Sermon from September 4, 2011

09-04-2011 sermon text only

Come to Me

Heeding Jesus’ Invitation to Rest

Matthew 11:28-30

The photographer was working with school aged children.  In order to help put them at ease he started chatting with them.  He asked one little girl, “What will you be when you grow up?”  She responded immediately, “tired” [J.R. Love, Rushton, Lousiana,”Girl Will Be Tired When She Grows Up,”].  Anybody here today tired?  Have you grown up to find yourself – tired?  Jesus said, “Come to me, all who are weary and heavy laden and I will give you rest, take my yoke upon you and learn from me for I am gentle and humble in heart, and you will find rest for your souls, for my yoke is easy, and my burden is light.”

After one of the marches for civil rights in the 1960’s, Martin Luther King asked one older lady how she was doing at the end of the day, she responded, in typical improper grammar yet precise articulation, “My feets is tired, but my soul is rested.”  Do you know what it is to be able to say at the end of any given day, everything I have to do, everything I have to know, everything I have to be has been attended to.  Nothing is left undone.  My body may be tired but my soul is at rest.  Thank you Lord.

Jesus in this passage from Matthew 11 invites us to experience this reality.  The question is how do we say yes, how do we heed the invitation and say yes?  I want to suggest that heeding Jesus’ invitation involves a repeating admission on our part, and a repeating exchange.  It’s a repeated admission of our vulnerability, a repeated and repeating voluntary exchange of burdens – in short, the burdens of the world, for the burdens of discipleship.  Let’s talk briefly about these two steps.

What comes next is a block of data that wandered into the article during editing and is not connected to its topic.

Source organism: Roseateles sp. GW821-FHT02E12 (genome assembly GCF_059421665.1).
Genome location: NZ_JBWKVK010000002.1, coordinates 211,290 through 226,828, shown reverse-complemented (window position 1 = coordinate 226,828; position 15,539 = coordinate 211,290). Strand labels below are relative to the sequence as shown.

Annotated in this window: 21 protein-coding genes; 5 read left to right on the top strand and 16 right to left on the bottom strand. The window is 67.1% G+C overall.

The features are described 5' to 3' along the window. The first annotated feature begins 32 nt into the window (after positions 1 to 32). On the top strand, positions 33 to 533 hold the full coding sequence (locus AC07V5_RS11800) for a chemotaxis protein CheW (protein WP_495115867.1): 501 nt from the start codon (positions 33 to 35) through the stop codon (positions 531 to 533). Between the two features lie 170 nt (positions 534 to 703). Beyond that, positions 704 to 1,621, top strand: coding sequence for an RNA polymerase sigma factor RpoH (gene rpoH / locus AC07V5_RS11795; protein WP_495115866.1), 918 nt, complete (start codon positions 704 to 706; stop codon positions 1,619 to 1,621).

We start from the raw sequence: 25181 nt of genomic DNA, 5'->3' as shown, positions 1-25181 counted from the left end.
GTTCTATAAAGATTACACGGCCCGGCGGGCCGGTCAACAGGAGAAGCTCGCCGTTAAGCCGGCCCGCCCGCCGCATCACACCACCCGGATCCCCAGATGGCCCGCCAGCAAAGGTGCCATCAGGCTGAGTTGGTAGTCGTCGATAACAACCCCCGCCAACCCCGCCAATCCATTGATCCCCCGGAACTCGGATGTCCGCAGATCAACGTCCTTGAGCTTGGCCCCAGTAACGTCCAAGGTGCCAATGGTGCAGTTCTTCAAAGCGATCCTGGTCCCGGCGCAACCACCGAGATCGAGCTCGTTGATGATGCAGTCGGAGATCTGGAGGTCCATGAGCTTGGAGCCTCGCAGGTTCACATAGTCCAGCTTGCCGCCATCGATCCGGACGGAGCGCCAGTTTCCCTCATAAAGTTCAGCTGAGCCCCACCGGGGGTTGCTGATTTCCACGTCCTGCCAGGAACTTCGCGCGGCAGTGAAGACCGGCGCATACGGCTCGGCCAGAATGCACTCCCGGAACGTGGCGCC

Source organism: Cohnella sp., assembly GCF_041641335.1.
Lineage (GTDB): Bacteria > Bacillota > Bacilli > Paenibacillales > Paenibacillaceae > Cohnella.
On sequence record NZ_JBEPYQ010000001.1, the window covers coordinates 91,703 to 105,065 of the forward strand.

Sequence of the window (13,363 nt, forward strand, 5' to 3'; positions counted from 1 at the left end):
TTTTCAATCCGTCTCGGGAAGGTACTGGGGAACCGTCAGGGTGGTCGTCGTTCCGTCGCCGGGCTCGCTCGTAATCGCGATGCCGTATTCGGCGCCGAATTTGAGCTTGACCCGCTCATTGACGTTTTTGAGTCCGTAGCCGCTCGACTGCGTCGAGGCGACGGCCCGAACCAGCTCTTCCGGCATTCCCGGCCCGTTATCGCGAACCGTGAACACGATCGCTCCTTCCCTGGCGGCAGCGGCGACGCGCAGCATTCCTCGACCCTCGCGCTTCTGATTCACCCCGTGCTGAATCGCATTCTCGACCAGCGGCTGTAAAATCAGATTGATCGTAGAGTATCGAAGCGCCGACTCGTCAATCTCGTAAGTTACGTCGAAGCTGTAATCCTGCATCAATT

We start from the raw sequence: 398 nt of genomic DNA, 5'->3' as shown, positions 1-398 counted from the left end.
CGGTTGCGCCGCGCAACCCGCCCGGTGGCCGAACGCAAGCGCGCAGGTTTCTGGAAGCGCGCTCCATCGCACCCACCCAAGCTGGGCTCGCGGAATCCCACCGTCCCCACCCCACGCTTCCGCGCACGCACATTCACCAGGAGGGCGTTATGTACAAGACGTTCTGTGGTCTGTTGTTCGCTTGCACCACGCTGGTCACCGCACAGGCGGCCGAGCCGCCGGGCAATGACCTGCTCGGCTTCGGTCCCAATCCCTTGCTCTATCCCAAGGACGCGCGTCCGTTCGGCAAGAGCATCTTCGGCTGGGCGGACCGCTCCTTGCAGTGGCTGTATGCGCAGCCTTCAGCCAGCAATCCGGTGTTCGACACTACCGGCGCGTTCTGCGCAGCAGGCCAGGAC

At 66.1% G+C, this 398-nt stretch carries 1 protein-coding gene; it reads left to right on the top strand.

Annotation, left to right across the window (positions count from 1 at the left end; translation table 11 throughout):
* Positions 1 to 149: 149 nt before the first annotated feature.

First saying yes to Jesus’ invitation involves an admission of our vulnerability.  This is the classic “I can’t but God can” statement.  Here is the thing, folks.  You can’t have it all.  You can’t know it all.  You can’t do it all.  I’m sorry.  You can’t.  I can’t.  We can’t.  Yet the fact is there are lots of cultural pressures that would burden us with the myth that we can.  We can have it all.  We can know it all.  We can do it all, these burdensome voices say.   I’m calling this the burden of impossible expectations.  Part of it comes out of a culture of consumeristic humanism.  It’s exemplified in the motivational speaker in our head, with the profit-driven slick consulting organization, who says you can have anything you can possibility dream of, you can master and do anything you set your mind to.  Half of Jesus gospel is you don’t have to have it all, you don’t have to know it all, you don’t have to do it all.  You will find rest, Jesus said.

But sometimes our response to knowing we can’t have it all, do it all, know it all, is simply to lower our expectations and say ok I can’t have it all, but I want some, I want enough.  I can’t know it all, but I want to know something, I want to know enough.  Ok I can’t do it all, but I want to do something, I want to do enough, I want to do my part.  There are lots of cultural pressures that would burden us in that direction.  I would call it the burden of mediocre expectations.  It comes out of a culture of chill, mediocre humanism.  For those of us in a certain era, it’s exemplified in the Eagles song, ‘Take it Easy.’  It says, look, lets just be realistic here, pursuing it all, pursuing excellence is kind of neurotic and difficult and impossible, therefore just lower your expectations, you can’t have it all but you can have enough; you can’t know it all, but you can know enough.  Yeah, you can’t do it all, but just chill, take it easy, you can do enough – at least to get by.  Realistic expectations have their place.  But that is not what Jesus is talking about here.   Realistic expectations have their place, but they are no substitute for God.  Ask yourself this: Is a culture of chill, mediocre humanism ever going to solve the national debt ceiling?  Is mediocre, chill humanism going to solve global economic collapse?  Do we really think that a philosophy of chill, mediocre humanism is going to lift a pinky to prevent the planet from self destructing?